Section 260 of the Civil Code6 states that a court cannot rule a decision invalid if:
the breach has not had serious legal consequences; or
it is in the interest of the association not to rule on the validity of a decision; or
the rights of a third party acquired in good faith would be significantly jeopardized.
The common law limits on judicial intervention
Section 258 has given rise to legitimate concerns over excessive judicial intervention into the autonomy of associations as it does not express any specific conditions for its application. In theory, it seems that any decision is prima facie open to review.
In practice, however, it is within the discretion of the courts to decide which decisions should be subject to review. The Supreme Court, under the old regime (the Act of Association) developed a number of principles and criteria for intervention that should still be looked to for guidance.
The overarching principle, confirmed in numerous cases, is that while the courts generally have jurisdiction to review decisions, the relevant law has to be interpreted restrictively; that is, within the purview of the broader principle of autonomy. In practice, this means that the court has jurisdiction to hear challenges to fundamental decisions, provided the following restrictive criteria are met:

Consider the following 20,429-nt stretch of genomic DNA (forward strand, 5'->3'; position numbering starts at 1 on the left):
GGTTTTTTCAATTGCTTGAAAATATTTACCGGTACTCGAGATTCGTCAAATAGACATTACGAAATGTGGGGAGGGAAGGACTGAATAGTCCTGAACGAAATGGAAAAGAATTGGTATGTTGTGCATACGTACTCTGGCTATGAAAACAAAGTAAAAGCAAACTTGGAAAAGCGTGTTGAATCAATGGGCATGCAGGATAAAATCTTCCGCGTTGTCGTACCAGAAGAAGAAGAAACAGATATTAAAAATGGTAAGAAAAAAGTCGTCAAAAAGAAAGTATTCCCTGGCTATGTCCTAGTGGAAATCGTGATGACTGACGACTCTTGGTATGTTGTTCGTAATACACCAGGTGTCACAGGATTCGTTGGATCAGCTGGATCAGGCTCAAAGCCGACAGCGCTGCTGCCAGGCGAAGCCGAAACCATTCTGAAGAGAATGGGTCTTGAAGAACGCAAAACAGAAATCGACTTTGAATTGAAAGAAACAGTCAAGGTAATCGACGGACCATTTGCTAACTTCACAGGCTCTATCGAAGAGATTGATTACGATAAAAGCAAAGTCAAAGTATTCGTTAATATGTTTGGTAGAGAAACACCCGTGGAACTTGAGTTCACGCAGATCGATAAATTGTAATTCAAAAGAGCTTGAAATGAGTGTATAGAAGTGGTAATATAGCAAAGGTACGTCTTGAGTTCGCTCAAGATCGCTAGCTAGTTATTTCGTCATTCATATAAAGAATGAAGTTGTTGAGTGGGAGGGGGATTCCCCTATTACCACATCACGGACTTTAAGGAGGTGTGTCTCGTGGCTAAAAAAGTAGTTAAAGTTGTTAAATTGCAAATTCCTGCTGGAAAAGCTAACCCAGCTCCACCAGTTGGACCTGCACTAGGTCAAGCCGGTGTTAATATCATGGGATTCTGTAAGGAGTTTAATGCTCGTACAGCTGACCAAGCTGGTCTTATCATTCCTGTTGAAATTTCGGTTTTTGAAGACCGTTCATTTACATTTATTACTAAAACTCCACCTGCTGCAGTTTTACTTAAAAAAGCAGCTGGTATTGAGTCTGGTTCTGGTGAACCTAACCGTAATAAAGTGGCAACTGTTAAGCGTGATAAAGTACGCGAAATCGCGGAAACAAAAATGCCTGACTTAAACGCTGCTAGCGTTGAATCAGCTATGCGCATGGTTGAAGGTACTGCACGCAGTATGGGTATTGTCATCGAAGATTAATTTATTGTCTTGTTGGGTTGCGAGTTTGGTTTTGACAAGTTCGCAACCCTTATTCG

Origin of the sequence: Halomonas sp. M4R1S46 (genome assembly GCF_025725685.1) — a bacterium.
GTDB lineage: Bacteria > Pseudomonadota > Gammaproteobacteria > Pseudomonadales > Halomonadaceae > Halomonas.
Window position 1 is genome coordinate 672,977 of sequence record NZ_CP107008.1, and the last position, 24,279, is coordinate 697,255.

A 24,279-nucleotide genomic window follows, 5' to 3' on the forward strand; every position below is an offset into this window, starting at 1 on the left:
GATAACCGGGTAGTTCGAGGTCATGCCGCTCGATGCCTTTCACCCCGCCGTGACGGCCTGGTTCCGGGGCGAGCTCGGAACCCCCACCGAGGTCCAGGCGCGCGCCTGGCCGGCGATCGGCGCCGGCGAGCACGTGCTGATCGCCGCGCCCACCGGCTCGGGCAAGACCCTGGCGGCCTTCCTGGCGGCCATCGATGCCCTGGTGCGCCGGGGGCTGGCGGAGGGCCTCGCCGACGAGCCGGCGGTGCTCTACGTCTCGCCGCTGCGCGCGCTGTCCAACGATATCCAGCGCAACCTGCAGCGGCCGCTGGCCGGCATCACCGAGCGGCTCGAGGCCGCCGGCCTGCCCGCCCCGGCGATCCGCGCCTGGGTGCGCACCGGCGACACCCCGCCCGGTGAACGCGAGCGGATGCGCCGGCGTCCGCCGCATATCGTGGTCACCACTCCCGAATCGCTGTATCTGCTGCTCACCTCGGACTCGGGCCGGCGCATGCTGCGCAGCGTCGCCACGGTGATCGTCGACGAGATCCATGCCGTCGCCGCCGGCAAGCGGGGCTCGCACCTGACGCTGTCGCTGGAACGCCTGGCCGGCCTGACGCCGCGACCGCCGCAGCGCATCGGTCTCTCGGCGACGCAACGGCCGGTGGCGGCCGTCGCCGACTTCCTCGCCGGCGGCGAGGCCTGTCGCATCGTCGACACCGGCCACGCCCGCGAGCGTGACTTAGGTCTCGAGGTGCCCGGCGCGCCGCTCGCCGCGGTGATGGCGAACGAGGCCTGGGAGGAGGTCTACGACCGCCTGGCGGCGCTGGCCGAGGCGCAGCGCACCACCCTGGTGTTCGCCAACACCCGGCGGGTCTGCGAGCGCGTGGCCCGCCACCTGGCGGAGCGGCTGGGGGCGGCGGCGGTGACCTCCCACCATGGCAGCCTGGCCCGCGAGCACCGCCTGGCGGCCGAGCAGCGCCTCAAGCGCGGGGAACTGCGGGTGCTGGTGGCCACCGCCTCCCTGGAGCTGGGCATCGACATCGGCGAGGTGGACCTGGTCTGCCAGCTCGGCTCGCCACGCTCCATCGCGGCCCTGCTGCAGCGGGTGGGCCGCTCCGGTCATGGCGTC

the actions are allegedly illegal – the actions/decision either conflicts with domestic laws or the internal rules/standards of the association. The majority of cases concern a conflict with the articles of association, although conflicts with other internal regulations (e.g. a disciplinary code) do also occur;
it is in the interest of society at large to hear the matter;
all internal remedies have been exhausted; and
significant harm has been suffered (material or personality related) by the claimant potentially.7
The criteria operate cumulatively (i.e. they must all be satisfied); and they are always individually assessed on the particular merits of the case. The Supreme Court has stated that the reason for defining the above criteria is:
“to the broadest extent possible, to maintain the autonomy of associations guaranteed in Article 20 of the Charter of Fundamental Rights and Basic Freedoms without the imbalance of the engagement of state power.”8.
What this meant in practice is that courts were, up until the introduction of the new Civil Code, relatively uninclined to intervene in the decisions of associations in all but the most serious of circumstances.
Are courts becoming more interventionalist under the Civil Code? A recent example
In the author’s view, the precedent established above is not sufficiently reflected in the new Civil Code, and courts are becoming increasingly prepared to review the decisions of sports associations.
In one recent case (in which the author acted for a national sports association), the courts (of first and second instance) reviewed a decision of the association relating to the value of a transfer fee, which was calculated by the association to be 400 EUR. The calculation was confirmed by two separate bodies within the association (including the Legislative Committee of the Association), and all due processes were respected.